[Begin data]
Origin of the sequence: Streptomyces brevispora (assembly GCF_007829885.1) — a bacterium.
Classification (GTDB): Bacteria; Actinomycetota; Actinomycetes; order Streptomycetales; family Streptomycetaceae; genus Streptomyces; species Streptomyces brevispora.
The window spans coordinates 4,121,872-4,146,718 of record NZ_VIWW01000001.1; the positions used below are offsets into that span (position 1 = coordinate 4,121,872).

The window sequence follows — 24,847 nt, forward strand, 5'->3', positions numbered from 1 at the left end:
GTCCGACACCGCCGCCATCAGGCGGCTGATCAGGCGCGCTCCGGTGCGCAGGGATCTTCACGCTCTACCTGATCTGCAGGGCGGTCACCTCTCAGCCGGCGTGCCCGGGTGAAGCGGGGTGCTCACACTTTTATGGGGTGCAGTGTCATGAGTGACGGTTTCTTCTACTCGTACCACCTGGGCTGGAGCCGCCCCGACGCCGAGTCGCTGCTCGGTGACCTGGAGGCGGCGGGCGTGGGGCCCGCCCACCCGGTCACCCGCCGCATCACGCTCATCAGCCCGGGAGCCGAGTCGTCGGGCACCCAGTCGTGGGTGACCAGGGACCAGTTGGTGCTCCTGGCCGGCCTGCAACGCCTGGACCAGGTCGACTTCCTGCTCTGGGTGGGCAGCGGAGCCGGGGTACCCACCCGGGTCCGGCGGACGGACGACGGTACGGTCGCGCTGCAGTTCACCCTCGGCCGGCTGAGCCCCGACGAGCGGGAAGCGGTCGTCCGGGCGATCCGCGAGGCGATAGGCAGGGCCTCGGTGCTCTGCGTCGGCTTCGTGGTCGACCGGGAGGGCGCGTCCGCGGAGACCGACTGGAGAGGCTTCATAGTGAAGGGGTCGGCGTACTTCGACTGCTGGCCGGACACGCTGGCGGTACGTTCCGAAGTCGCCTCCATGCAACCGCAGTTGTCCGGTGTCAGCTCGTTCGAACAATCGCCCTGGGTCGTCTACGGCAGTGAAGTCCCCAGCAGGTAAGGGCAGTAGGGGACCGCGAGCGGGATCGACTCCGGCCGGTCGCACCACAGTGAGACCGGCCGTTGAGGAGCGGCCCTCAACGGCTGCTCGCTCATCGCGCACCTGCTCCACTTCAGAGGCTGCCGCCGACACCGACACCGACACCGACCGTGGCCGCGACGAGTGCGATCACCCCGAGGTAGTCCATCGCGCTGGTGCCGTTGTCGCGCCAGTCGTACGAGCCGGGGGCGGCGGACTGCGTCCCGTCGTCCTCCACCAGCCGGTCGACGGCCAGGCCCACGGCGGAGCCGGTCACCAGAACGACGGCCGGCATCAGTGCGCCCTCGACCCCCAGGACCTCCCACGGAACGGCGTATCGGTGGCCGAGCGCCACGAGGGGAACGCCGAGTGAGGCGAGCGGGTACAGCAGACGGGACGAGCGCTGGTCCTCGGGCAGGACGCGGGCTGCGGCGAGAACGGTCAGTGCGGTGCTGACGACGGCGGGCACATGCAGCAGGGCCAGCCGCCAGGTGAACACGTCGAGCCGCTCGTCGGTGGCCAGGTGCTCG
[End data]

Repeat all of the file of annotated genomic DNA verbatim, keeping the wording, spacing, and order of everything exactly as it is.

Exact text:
Origin of the sequence: Streptomyces brevispora (assembly GCF_007829885.1) — a bacterium.
Classification (GTDB): Bacteria; Actinomycetota; Actinomycetes; order Streptomycetales; family Streptomycetaceae; genus Streptomyces; species Streptomyces brevispora.
The window spans coordinates 4,121,872-4,146,718 of record NZ_VIWW01000001.1; the positions used below are offsets into that span (position 1 = coordinate 4,121,872).

The window sequence follows — 24,847 nt, forward strand, 5'->3', positions numbered from 1 at the left end:
GTCCGACACCGCCGCCATCAGGCGGCTGATCAGGCGCGCTCCGGTGCGCAGGGATCTTCACGCTCTACCTGATCTGCAGGGCGGTCACCTCTCAGCCGGCGTGCCCGGGTGAAGCGGGGTGCTCACACTTTTATGGGGTGCAGTGTCATGAGTGACGGTTTCTTCTACTCGTACCACCTGGGCTGGAGCCGCCCCGACGCCGAGTCGCTGCTCGGTGACCTGGAGGCGGCGGGCGTGGGGCCCGCCCACCCGGTCACCCGCCGCATCACGCTCATCAGCCCGGGAGCCGAGTCGTCGGGCACCCAGTCGTGGGTGACCAGGGACCAGTTGGTGCTCCTGGCCGGCCTGCAACGCCTGGACCAGGTCGACTTCCTGCTCTGGGTGGGCAGCGGAGCCGGGGTACCCACCCGGGTCCGGCGGACGGACGACGGTACGGTCGCGCTGCAGTTCACCCTCGGCCGGCTGAGCCCCGACGAGCGGGAAGCGGTCGTCCGGGCGATCCGCGAGGCGATAGGCAGGGCCTCGGTGCTCTGCGTCGGCTTCGTGGTCGACCGGGAGGGCGCGTCCGCGGAGACCGACTGGAGAGGCTTCATAGTGAAGGGGTCGGCGTACTTCGACTGCTGGCCGGACACGCTGGCGGTACGTTCCGAAGTCGCCTCCATGCAACCGCAGTTGTCCGGTGTCAGCTCGTTCGAACAATCGCCCTGGGTCGTCTACGGCAGTGAAGTCCCCAGCAGGTAAGGGCAGTAGGGGACCGCGAGCGGGATCGACTCCGGCCGGTCGCACCACAGTGAGACCGGCCGTTGAGGAGCGGCCCTCAACGGCTGCTCGCTCATCGCGCACCTGCTCCACTTCAGAGGCTGCCGCCGACACCGACACCGACACCGACCGTGGCCGCGACGAGTGCGATCACCCCGAGGTAGTCCATCGCGCTGGTGCCGTTGTCGCGCCAGTCGTACGAGCCGGGGGCGGCGGACTGCGTCCCGTCGTCCTCCACCAGCCGGTCGACGGCCAGGCCCACGGCGGAGCCGGTCACCAGAACGACGGCCGGCATCAGTGCGCCCTCGACCCCCAGGACCTCCCACGGAACGGCGTATCGGTGGCCGAGCGCCACGAGGGGAACGCCGAGTGAGGCGAGCGGGTACAGCAGACGGGACGAGCGCTGGTCCTCGGGCAGGACGCGGGCTGCGGCGAGAACGGTCAGTGCGGTGCTGACGACGGCGGGCACATGCAGCAGGGCCAGCCGCCAGGTGAACACGTCGAGCCGCTCGTCGGTGGCCAGGTGCTCG